It's hacker-proof. Once you learn the dots and dashes, no one will have the foggiest idea what you're talking about.
This switch-off of all the analogue TV is big nostalgic stuff for some readers of this blog, my old work colleagues. So the rest of you will have to divert around this anorak stuff, or fall asleep if you haven't already.
Many of those work mates spent a lot more years than me working on the networks that carried all the analogue BBC and ITV programmes. In the 1970s I learned from them what an art it was to link together multiple transmission lines, each 200 miles or so long, with such precision that programmes carried from London appeared in homes in Inverness, and everywhere else, as clearly and as colourfully as they appeared in the studio where the action was taking place.
(Easy to do now, not so in those days).
Part of the art was to be able to stare at the circuit-tester screens for hours and hours, in a little room on some remote hilltop next to a TV mast. And watch the waveforms shown here while making endless adjustments until they met the exact measurements required. The measurements being down to fractions of millionths of a second.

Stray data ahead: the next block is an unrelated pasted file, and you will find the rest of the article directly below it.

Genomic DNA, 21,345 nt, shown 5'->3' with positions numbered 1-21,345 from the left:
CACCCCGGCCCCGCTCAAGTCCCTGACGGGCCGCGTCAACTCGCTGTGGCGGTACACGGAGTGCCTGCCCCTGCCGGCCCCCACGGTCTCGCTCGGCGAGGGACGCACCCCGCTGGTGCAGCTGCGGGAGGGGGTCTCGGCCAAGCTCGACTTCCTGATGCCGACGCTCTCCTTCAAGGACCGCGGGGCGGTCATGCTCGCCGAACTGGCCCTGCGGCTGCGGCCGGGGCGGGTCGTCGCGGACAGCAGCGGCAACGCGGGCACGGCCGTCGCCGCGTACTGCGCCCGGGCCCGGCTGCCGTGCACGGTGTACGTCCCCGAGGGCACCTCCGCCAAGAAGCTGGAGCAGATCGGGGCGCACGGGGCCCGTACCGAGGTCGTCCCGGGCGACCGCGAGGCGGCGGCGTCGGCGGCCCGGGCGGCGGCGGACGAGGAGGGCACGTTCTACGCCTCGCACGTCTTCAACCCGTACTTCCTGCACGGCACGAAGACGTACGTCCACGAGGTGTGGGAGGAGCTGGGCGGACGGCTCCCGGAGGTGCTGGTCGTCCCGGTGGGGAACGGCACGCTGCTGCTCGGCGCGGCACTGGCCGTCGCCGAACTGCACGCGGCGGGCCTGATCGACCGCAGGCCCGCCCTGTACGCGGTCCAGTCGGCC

(The website is from the US NTSC system - UK's PAL was similar).
These wave patterns on the screen then became the 'specification record' for the London-to-Plymouth link, or whatever link was being lined up, and a set of detailed photos were taken using huge Polaroid cameras with all those old chemical-filled sachets that leaked in your toolbox.
This morning the sun shone brightly as I left the pool at Crystal Palace. So for old times' sake I took this photo of a place where the 'art' just mentioned above would have been undertaken. Not on a remote hilltop in this case but never mind.